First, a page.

Many people ask themselves, “Why do I overthink?” or, “Is overthinking a mental disorder?” The truth is, there are many possible explanations as to why you may find yourself overthinking things. It is important to understand these reasons in order to learn how to stop overthinking.
Here are the five most common reasons why overthinking occurs:
Did you grow up in an environment where only success was rewarded, and failure was severely punished?
You may have learned to fear making mistakes as a child. Today, this tendency could have translated into constant analyzing, second-guessing your decisions, and ruminating over your past actions.
Do the people you surround yourself with display toxic and overly critical behavior? Do you feel that these people place undue expectations on you?
If your answer is “Yes,” you are likely to be run by the constant tension and anxiety to satisfy your peer’s expectations.
Marisa Peer, Britain’s #1 voted therapist, says, “The role of control is that the only thing you can control is your thoughts.”
However, most people have a tendency to want to control events that are outside of their circle of influence.
They fret about everything from natural disasters to deadly diseases. Their worries keep them occupied, but ultimately, they waste their time and energy because worrying doesn't do any good.
Do you attach your own sense of worth to how other people perceive you? If “Yes,” you may become increasingly preoccupied and worried about how you come across.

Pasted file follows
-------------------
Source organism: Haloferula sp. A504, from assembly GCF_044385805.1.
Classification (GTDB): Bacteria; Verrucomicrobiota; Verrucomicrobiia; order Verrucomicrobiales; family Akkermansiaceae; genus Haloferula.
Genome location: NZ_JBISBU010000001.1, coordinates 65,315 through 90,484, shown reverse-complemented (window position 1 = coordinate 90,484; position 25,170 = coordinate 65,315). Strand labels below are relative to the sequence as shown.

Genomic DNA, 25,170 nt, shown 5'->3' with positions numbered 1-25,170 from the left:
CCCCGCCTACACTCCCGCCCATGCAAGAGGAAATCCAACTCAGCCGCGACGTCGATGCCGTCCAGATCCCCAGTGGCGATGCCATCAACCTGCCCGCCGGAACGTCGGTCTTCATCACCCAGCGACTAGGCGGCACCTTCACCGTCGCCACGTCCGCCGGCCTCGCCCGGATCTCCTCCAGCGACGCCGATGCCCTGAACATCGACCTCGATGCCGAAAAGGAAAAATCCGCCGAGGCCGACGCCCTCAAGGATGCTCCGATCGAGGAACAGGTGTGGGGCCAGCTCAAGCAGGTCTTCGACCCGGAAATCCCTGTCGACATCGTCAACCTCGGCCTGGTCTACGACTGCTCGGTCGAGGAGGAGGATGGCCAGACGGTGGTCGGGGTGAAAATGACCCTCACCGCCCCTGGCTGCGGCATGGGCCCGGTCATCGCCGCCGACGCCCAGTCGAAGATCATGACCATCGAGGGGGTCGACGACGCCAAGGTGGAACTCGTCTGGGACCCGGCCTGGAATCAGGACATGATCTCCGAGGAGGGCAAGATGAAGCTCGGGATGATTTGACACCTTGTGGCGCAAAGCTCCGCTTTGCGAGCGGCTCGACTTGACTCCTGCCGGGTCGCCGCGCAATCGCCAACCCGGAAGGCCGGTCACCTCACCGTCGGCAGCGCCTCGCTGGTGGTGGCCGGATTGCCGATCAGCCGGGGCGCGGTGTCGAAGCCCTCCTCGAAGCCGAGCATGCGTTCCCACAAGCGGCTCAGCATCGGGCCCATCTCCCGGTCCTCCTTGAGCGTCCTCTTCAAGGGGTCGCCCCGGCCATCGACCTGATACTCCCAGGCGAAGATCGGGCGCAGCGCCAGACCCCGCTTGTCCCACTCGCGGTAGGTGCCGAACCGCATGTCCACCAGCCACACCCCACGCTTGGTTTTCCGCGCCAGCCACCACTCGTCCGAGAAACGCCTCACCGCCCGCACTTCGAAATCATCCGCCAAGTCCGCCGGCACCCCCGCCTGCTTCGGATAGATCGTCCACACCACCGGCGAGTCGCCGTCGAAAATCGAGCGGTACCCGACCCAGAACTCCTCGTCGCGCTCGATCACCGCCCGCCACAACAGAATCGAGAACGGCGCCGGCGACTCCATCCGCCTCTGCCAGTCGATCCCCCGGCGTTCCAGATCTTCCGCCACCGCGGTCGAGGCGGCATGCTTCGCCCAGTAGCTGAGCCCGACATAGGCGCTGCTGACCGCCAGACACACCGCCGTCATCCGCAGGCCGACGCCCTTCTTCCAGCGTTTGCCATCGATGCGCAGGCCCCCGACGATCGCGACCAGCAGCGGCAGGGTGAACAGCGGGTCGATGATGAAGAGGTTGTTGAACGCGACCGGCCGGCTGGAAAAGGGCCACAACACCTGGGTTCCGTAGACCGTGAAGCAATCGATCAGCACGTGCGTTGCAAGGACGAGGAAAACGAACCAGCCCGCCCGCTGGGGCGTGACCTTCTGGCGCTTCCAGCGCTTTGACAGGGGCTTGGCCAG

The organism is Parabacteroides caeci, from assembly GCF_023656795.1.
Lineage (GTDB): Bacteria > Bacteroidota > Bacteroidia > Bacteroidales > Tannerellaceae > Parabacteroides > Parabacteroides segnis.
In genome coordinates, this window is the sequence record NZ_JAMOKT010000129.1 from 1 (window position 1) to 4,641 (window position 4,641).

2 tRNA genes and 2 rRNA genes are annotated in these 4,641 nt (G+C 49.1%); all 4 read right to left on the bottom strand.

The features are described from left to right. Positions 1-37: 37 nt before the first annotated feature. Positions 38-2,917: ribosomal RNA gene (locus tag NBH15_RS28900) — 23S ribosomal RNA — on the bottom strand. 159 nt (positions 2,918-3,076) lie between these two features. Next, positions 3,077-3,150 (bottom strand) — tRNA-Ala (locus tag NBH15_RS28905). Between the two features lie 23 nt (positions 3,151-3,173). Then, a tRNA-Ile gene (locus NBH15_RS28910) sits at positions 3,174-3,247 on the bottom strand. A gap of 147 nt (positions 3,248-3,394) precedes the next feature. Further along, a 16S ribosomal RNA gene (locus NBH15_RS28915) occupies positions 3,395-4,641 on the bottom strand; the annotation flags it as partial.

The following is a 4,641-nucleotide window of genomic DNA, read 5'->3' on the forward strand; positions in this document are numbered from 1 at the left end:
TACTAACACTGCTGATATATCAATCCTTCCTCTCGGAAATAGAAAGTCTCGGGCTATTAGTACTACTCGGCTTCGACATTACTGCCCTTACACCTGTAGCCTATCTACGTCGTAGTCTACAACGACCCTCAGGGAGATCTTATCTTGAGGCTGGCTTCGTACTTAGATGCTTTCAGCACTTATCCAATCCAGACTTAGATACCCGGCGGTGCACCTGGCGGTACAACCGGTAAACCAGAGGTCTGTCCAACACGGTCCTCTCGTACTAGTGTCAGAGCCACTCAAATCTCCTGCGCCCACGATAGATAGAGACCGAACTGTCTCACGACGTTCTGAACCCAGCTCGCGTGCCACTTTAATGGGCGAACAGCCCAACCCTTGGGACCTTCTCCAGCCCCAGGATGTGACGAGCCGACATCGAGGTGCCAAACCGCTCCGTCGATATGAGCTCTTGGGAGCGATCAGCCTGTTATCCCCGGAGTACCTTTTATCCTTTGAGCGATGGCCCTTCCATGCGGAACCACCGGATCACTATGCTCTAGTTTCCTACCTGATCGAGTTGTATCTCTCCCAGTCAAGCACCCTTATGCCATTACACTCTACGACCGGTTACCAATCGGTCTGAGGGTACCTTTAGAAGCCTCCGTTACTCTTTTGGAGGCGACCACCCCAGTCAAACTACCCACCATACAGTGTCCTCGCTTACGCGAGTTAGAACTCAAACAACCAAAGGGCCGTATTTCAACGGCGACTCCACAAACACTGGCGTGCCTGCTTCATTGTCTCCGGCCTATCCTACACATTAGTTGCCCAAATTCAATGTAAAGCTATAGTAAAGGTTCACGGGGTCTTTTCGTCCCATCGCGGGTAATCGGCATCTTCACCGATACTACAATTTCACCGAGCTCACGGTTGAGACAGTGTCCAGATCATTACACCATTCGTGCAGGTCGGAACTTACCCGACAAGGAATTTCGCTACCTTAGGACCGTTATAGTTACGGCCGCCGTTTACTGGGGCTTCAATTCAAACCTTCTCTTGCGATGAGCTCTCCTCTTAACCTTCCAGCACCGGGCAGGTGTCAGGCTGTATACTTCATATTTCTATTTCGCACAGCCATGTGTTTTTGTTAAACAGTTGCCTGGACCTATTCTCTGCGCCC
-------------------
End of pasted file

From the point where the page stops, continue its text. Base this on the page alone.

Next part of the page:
This could make you second guess yourself and over analyze every action you take.
“How are these pants going to make me look?”
“What would my colleagues think if I spoke out?”
“Are those people gossiping about me?”
If your mind is run by thoughts of this kind, you are depleting yourself of your own power by letting others dictate how you feel about yourself.
If the cycle of worry and rumination is repeated enough times, it eventually forms into a habit. The more you do it, the harder it becomes for you to stop.
Sometimes people confuse overthinking with actual problem-solving.
As you might have noticed, however, worrying and rumination are not solving any actual problems. Rather it gets you stuck in a mental loop that prevents any tangible solutions from transpiring.
Overthinking is not something you have to live with for the rest of your life.
It is simply a mental habit, and it can be broken.
Follow these five strategies to learn how to stop overthinking. Learn to respond to your overactive mind in a way that promotes clear, decisive, and confident action.